drinking urine, Les Stroud, Survivorman
Laura Bombier
 Comment(s)

Very few survival issues cause as much controversy as this one. Some people are huge proponents of drinking urine, even in non-survival situations! Urine therapy has been used in various cultures for millennia, and refers to either drinking urine or massaging it into one’s skin for medicinal or cosmetic purposes. Some Renaissance people used urine to clean their teeth.

My feelings on drinking urine? Don’t do it! The primary dangers of drinking urine come from its salt and toxin content (the same dangers apply to drinking ocean salt water). The salt content (approximately 2 percent) tends to cause further dehydration, so it’s a case of one step forward and two steps back.

Urine also contains metabolic waste byproducts such as formaldehyde, ammonia, and dissolved heavy metals. The less diluted it is, the greater the concentration of these by-products you’ll be ingesting. There are numerous documented cases of people dying from drinking their own urine.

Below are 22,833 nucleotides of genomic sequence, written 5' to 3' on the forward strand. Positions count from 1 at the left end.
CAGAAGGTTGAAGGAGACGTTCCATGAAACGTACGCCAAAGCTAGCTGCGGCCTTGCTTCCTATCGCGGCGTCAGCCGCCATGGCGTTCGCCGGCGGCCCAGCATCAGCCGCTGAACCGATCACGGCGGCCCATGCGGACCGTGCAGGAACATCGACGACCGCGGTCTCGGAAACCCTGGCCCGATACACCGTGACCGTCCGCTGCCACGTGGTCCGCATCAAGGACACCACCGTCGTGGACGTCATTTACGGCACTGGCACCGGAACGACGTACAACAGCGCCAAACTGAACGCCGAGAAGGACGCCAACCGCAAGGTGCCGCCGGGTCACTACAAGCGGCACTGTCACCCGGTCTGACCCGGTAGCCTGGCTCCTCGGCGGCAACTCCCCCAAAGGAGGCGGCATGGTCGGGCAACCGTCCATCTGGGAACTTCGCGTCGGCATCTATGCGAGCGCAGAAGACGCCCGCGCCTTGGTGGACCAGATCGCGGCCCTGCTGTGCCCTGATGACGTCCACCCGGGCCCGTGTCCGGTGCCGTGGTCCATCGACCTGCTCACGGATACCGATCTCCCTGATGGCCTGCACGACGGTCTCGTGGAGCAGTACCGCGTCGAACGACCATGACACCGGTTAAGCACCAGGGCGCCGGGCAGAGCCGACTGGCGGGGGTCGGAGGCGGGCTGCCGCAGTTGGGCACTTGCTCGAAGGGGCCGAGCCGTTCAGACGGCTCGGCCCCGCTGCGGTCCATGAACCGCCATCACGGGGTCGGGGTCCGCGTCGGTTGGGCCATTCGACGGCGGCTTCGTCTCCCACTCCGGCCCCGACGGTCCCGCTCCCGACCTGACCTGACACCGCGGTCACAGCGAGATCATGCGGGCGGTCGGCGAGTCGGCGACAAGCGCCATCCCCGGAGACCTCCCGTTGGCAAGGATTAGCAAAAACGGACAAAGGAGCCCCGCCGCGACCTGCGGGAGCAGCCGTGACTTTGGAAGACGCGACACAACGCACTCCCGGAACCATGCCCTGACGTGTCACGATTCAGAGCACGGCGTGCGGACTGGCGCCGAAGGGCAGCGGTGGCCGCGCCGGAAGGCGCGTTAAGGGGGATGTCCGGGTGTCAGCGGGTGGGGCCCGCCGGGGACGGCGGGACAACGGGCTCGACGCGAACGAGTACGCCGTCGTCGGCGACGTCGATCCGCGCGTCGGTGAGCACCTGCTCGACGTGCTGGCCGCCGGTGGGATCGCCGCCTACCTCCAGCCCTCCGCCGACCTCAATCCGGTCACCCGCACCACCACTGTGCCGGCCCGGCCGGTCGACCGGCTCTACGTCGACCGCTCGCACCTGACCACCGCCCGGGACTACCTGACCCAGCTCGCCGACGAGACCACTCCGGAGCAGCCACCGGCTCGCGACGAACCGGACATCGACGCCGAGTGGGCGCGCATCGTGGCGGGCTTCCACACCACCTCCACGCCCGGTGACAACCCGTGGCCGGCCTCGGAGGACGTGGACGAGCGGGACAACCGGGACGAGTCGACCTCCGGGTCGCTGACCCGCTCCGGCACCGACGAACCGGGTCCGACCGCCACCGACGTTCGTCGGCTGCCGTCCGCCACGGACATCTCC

Drinking Urine: Don’t.

If you wait until you’re dehydrated, drinking pee will do you little good, if any, for the obvious reason that you’ll have little urine to produce anyway. When I was surviving in the Kalahari Desert, the one time I did pee during the week was minimal in volume and a disgusting tawny yellow/brown color. Another safer and more palatable option is to use a solar still to purify your urine

Distilling Water From Urine

Here is a neat trick as invented by my friend Allan Beauchamp. First, taking two large soda bottles and pee in one container to about the one-quarter mark and then attach this container in a neck-to-neck/mouth-to-mouth fashion to the second container using some tape from a first-aid kit, and place them both in the sun.

Cover the “clean” container with some sand and leave the contaminated container in the sun. The “contaminated” container will heat up and cause evaporation in the sun during the day. This moisture will then migrate into the empty clean container, leaving the residual waste in the first container.

This article is from Survivor’s Edge Survival Experts Handbook 2018 Special Edition Magazine. Grab your copy at OutdoorGroupStore.com.

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